If you know you really want to do the ship’s flight seeing excursion over the Mendenhall Glacier, or tour the Cu Chi tunnels in Vietnam, sign up online before your cruise, or the tour may be sold out once you get on board. Just remember: Some cruise lines will issue a refund if you change your mind, but others won’t—so read the fine print.
Standard suitcases and duffel bags can be stowed under the beds, but over-sized suitcases are too thick to fit there, or in slim closets. You’ll have no place to stow them except out in the open.
Luxury lines stock all bathrooms with lots of decadent toiletries, but most major mainstream lines only provide a shampoo dispenser in the shower and a bar of soap in the bathroom. It’s up to you to pack any other products you’ll need.
Cruises to the Caribbean are cheaper between September and early December for a reason. It’s hurricane season, and there’s a greater chance of rain. In Alaska, fares are lower at the beginning and end of the season—May and September—but it can be snowy and muddy in May, and rainy in September. Cruising Europe during the off-season might mean fewer tourists and lower prices, but be prepared for cool temps and rougher seas.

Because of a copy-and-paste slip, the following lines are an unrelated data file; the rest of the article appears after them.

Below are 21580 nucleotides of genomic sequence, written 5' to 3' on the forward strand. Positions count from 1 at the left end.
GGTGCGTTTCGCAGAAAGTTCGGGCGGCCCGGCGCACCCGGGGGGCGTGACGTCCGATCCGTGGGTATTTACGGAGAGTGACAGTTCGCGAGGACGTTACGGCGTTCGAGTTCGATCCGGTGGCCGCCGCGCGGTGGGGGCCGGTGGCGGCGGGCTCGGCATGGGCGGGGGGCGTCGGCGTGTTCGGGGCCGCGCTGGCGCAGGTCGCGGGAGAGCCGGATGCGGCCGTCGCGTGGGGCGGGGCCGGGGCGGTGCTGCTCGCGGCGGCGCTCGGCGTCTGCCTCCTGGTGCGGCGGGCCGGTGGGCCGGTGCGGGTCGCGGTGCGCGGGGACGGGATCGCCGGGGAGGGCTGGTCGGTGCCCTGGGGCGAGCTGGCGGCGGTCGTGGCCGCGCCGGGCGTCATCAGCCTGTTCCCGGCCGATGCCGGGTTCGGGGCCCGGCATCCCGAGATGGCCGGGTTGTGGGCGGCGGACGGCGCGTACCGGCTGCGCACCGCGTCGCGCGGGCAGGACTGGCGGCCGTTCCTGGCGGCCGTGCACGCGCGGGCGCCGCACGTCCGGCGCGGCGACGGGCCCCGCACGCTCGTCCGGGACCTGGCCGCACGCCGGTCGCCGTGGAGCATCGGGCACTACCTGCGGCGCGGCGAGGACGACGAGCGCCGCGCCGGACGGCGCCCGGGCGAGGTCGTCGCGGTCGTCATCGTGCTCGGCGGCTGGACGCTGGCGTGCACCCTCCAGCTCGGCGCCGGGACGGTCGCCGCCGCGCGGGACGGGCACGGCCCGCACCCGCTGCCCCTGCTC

Short 3 – 4 nights cruises to warm-weather destinations like the Bahamas, Mexico, and the Caribbean attract lots of 20-somethings looking for a party. That said, shorter cruises in Europe and Asia—or on the Disney ships—won’t have the same party vibe.
If your flight is delayed or your luggage is lost, you’ll be in a real bind if you book a night flight to Europe intending to start your cruise a few hours later. Fly in the day before to be on the safe side, and enjoy a day and night of sightseeing in the port of embarkation.
It rains a lot in Southeast Alaska, especially in Ketchikan
, so bring an umbrella and raincoat and be prepared to do your excursions—whether hiking, kayaking, biking, or flight seeing—even in a downpour. The locals are used to the wet weather, and activities are rarely canceled. June is the driest month, but some rain is still likely.
If you don’t have kids of your own—or aren’t traveling with them—avoid summer and holiday cruises, when one-third of a ship’s passengers can be children. On the biggest ships, that means more than 1,000 kids filling the pools and hot tubs, packing playrooms, running in the hallways, and making mealtime a loud and chaotic experience.
Even if you book your own tours and don’t plan to use the specialty restaurants, you can still expect to run a bill over the course of your cruise. For example: Except on the all-inclusive, high-end cruise lines, you’ll be charged for what you drink in your cabin, whether it’s in the mini-fridge or on your dresser. (Depending on the size, sodas and bottled water will run you about $2 to $4 each.) Some on-board activities also incur fees. Case in point: fitness classes. Years ago, they were free, but no more.
Attribute: This post originally ran on Conde Nast Traveler